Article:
IN SEARCH OF NEW HORIZONS
You know the rates are low when it costs more to insure your car than it does your plane. Granted, South Africa’s roads are more dangerous than its skies, but aviation insurance margins are nonetheless under tremendous pressure. However, with James Godden at the helm of a team of 12, Santam Aviation is holding on to its piece of sky.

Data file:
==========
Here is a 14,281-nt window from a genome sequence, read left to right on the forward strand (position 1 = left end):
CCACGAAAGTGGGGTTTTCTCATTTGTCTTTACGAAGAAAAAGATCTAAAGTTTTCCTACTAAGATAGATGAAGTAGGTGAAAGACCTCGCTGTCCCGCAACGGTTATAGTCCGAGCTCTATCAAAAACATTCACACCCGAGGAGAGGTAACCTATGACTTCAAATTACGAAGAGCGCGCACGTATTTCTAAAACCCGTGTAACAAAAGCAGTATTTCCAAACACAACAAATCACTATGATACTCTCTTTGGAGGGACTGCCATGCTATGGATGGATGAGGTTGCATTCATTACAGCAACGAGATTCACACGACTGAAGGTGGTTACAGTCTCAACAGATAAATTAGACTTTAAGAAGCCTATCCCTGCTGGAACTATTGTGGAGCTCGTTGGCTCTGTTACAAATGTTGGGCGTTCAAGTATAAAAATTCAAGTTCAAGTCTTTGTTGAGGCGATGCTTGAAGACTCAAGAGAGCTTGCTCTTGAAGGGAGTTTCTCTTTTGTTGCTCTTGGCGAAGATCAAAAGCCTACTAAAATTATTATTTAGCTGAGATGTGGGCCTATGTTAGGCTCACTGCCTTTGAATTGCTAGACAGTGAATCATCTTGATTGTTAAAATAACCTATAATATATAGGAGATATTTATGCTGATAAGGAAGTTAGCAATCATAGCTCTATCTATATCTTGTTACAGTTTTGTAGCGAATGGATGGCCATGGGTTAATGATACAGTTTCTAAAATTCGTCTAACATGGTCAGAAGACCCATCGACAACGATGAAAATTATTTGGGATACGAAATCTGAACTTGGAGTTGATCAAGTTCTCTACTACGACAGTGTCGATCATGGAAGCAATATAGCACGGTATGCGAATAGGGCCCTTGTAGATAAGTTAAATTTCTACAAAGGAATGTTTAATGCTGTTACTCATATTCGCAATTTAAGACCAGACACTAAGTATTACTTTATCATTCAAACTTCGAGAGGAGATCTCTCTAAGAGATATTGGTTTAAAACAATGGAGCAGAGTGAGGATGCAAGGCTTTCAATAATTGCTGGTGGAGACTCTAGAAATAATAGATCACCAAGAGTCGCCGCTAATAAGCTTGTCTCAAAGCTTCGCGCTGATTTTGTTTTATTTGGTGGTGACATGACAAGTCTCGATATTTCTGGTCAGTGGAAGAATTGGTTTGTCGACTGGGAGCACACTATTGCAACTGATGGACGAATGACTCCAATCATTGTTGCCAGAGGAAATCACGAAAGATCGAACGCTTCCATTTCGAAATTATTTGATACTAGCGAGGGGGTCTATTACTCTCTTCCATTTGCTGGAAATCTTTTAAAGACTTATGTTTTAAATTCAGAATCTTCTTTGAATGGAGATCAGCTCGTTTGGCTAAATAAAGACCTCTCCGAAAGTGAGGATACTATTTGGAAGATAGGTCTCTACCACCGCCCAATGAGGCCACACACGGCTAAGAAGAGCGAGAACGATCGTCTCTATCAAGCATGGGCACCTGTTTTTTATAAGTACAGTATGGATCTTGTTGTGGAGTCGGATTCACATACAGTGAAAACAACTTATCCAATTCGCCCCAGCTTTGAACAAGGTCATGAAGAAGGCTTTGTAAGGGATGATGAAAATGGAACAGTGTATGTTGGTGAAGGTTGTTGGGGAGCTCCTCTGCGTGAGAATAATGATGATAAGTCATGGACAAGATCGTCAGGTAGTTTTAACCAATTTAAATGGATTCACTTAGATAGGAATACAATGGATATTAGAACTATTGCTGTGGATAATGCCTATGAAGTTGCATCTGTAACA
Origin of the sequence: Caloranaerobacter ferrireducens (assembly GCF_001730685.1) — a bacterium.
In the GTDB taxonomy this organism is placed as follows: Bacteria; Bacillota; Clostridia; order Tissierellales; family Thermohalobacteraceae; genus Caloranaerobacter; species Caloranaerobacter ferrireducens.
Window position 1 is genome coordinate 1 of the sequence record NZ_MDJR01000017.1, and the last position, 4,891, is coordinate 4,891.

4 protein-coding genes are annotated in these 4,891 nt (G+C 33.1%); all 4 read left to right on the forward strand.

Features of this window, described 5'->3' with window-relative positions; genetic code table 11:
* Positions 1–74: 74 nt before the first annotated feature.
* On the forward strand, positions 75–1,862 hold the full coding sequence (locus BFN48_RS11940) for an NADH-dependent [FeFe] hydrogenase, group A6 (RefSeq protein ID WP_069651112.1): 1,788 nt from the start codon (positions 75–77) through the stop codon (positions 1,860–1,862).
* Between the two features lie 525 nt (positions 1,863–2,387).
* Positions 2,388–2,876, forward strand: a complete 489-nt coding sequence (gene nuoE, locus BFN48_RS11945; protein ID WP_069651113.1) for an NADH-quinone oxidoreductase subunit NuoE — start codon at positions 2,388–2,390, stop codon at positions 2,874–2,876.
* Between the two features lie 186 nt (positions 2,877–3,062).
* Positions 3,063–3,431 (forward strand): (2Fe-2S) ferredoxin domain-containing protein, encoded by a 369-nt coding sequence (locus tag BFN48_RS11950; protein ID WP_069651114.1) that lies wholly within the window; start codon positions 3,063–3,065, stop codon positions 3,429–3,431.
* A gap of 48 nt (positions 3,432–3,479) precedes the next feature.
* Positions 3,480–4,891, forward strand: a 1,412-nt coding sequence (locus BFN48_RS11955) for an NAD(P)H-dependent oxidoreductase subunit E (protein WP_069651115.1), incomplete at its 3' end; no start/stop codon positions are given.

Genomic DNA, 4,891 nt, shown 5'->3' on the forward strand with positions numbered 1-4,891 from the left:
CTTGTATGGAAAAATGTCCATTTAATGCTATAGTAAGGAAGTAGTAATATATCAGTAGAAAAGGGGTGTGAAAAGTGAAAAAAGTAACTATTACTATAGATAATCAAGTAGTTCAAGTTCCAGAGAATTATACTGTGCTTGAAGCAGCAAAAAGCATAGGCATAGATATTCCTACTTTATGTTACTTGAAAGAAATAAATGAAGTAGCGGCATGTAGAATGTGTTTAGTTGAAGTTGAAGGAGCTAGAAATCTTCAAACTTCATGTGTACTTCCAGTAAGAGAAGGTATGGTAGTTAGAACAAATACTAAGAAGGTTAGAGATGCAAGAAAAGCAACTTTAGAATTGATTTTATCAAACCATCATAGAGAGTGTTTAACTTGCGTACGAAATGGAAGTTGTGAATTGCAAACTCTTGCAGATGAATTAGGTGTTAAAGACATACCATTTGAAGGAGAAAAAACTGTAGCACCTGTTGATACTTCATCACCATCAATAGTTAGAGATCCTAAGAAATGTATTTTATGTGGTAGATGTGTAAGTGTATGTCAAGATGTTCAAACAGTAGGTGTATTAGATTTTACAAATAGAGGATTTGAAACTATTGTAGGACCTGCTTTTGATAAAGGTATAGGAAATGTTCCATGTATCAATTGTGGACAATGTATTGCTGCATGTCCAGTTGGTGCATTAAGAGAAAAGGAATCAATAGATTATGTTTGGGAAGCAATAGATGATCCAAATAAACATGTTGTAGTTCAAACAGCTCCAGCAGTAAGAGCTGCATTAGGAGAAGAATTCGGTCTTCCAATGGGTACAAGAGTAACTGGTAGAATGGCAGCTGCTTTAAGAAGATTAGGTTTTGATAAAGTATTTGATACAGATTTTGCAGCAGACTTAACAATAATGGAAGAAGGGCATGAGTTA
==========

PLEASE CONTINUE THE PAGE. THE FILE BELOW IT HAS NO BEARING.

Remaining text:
“The rates are unsustainable, but I said that two years ago and they have fallen further since then. This is despite the fact that there are more claims now than there were in the past,” says Godden. He began his career as an aviation broker with a BA ( LLB). A weak Rand makes repairs more expensive, while fierce competition and an oversupply of capacity keeps rates low. “Unless there is a catastrophic event to absorb a large amount of this capacity and place reinsurers under pressure, or a large player exits the market, the situation is not set to change anytime soon,” he adds. When a plane carrying wealthy and wellconnected Americans flew into Mount Kenya in 2003, killing all 14 people on board, Santam Aviation was hit with a R40 million liability claim. Fortunately, it was eventually settled at R2 million under the Warsaw Convention, which regulates liability for international air carriage, but the incident demonstrated why human error accounts for 99 per cent of all aviation accidents. The aircraft missed clearing the mountain by just seven metres, due to poor visibility. “I think the industry is at a cross roads and some sense is needed on rates. With already thinner margins in aviation, we need more premium in the market,” Godden continues. The majority of aircraft in South Africa is insured, which means the pie is unlikely to expand a great deal. Moving to insure large carriers, like South African Airways, would mean a more expensive reinsurance programme and a change in business model. So where to from here? With 25 per cent market share, Santam Aviation will battle to find growth in South Africa. “The money is in Africa. Nigeria, for instance, has one of the largest private jet collections in the world, due in some part to its enormous film industry,” says Godden, who adds that he will be cautious in the manner risks are approached in Africa. Interestingly, some international brokers are looking to place business with South African insurers, due to its competitive rates, which opens up further opportunity. Also on the horizon is the potential introduction of drones in South Africa. As unmanned aerial vehicles, some drones can fly as high as aeroplanes. “These will likely soon be introduced into the South African market. Companies like Eskom could use them to survey power lines, while the Parks Board could use them to monitor poachers,” Godden explains. “We are looking at developing a product for this equipment, but it depends how quickly they are adopted here and who utilises them.” Change is inevitable, but some things will stay the same for Santam Aviation, like its commitment to paying claims. “We don’t look for reasons to repudiate claims. I could probably count the number of claims we have repudiated in my time here on two hands,” says Godden, whose team engages with the Civil Aviation Authority around pilot training and air safety. Coupled with its commitment to train independent brokers on aviation risk, Santam Aviation will continue playing a part in keeping the industry well above ground.